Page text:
Ontario unveils legislation to make it easier for victims to sue offenders for emotional distress

By Karunjit Singh

Law360 Canada (November 30, 2023, 4:32 PM EST) -- Ontario has introduced new legislation aimed at making it easier for victims of crimes to sue offenders for emotional distress and related bodily harm, according to a government release.

If passed, the proposed Enhancing Access to Justice Act, 2023 would, together with supporting regulatory changes update the Victims’ Bill of Rights, 1995. The revision would add victims of crimes such as terrorism, vehicle theft, human trafficking related crimes and hate related crimes targeting places of worship to the categories of victims presumed to have suffered emotional distress, said Ontario Attorney General Doug Downey.

“We’re expanding the categories so that it will include human trafficking and a variety of other categories that will then allow the presumption (of emotional distress) to exist in the civil proceedings. … I think everybody would agree that somebody who’s a victim of human trafficking by definition has gone through a traumatic experience,” he told Law360 Canada.

Attorney General Doug Downey

Attorney General Doug Downey

The Victims’ Bill of Rights currently provides that victims of assault perpetrated by a spouse as well as victims of sexual assault and attempted sexual assault are presumed to have suffered emotional distress.

Ontario saw 1,721 incidents of police-reported hate crimes in 2022, up almost 20 per cent from the previous year. The province has also witnessed a 72 per cent increase in auto theft between 2014 and 2021 and a 14 per cent increase over the past year.

Ontario also had the most police reported incidents of human trafficking of any province in the country in 2019.

Downey noted that the proposed legislation was complementary to the government’s efforts to deal with human trafficking and other such offences.

In 2020, Ontario introduced a five-year anti-human trafficking strategy aimed at raising awareness, protecting victims, intervening early, supporting survivors and holding offenders accountable.

Ontario is also proposing consultation with the federal government to discuss removing limitation periods on civil lawsuits under the Justice for Victims of Terrorism Act, that are commenced in Ontario.

The proposed legislation is also set to ban the growing of recreational cannabis in homes that offer child-care services. Under federal regulations, it is legal for households to grow up to four cannabis plants per residence for personal recreational use.

“We have instances of the four plants per household occurring in daycare spaces,” Downey said, adding such occurrences were not in the best interest of children and that the proposed legislation would ban the practice of allowing four plants per residence in a child-care setting.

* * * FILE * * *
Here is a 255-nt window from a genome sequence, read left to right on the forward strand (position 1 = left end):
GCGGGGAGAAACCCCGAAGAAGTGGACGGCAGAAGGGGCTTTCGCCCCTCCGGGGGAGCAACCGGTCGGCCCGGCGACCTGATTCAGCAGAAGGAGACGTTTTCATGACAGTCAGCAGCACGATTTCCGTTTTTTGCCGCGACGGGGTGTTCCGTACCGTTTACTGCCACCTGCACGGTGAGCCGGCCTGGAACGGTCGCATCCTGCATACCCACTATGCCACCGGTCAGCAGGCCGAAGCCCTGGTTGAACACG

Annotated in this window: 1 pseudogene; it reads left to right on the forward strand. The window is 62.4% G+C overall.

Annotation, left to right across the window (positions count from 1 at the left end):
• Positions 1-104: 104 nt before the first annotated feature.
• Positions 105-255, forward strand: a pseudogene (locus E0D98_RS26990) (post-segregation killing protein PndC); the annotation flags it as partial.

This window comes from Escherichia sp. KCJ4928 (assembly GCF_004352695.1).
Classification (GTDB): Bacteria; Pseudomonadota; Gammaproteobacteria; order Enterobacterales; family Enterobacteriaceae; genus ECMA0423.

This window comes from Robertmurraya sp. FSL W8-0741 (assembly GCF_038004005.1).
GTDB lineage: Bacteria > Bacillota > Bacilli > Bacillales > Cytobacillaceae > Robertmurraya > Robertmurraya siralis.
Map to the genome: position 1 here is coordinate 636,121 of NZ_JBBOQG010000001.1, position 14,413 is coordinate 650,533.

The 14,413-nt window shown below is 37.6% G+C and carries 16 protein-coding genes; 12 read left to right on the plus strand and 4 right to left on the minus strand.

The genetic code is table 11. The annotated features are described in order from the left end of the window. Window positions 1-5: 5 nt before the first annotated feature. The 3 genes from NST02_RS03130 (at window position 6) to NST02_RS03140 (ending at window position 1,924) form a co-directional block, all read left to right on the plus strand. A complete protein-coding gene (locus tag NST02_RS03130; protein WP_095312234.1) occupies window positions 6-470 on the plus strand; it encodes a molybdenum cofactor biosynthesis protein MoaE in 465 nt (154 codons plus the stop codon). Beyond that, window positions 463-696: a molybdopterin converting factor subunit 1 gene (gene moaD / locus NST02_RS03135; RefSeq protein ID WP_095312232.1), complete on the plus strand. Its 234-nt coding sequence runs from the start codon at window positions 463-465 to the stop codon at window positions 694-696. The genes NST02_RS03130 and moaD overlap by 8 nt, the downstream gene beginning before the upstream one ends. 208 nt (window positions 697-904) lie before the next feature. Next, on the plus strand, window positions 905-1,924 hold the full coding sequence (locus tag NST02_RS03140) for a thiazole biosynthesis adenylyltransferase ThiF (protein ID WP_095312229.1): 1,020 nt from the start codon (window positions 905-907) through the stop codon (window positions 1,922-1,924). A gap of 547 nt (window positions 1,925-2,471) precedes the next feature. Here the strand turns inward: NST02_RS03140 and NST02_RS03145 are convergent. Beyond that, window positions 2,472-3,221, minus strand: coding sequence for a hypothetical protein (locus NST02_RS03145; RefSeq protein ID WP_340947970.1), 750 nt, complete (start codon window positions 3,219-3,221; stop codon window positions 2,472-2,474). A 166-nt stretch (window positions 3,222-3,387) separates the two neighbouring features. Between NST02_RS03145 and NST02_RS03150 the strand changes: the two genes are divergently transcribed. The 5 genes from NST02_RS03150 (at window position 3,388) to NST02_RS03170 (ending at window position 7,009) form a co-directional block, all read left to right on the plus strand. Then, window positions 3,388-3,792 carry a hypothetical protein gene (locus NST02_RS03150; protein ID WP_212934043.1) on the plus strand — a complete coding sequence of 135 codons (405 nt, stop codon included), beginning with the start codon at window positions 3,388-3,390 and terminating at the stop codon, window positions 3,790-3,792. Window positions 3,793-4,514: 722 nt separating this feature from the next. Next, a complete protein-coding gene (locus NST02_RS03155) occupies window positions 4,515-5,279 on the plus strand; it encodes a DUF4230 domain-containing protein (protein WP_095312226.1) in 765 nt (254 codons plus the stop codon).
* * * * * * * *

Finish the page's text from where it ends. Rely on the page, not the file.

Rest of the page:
Additionally, the proposed legislation, if passed, will also update the Courts of Justice Act and other statutes, including, by limiting delays in a child protection trial when a judge is appointed to another court, to ensure that court operations are more readily accessible.

If a judge involved in a hearing for a youth issue is promoted to another level of court or moved for any other reason, they will be allowed to finish that trial under the proposed legislation, Downey said, adding that the issue has come up in some cases. 

“We wanted to make sure that we're not indirectly revictimizing children,” he said. 

Proposed changes to the Courts of Justice Act are also set to make it easier for judges in the Ontario Court of Appeal and the Ontario Superior Court of Justice to better manage vexatious litigants, including those who begin unreasonable court proceedings.

Additionally, the proposed legislation will also amend the Coroner’s Act to allow for faster and more meaningful and relevant recommendations for construction-related death investigations.

“We’re taking steps to bring justice and closure to family members of construction workers who have lost their lives on the job,” said solicitor general Michael Kerzner, according to the release.

The bill is also targeting expanding options for fire safety enforcement by enabling the future development of an administrative monetary penalty framework that would be imposed upon anyone including tenants, owners and corporations for contravention of Fire Protection and Prevention Act and its regulations.

If you have any information, story ideas, or news tips for Law360 Canada on business-related law and litigation, including class actions, please contact Karunjit Singh at karunjit.singh@lexisnexis.ca or 905-415-5859.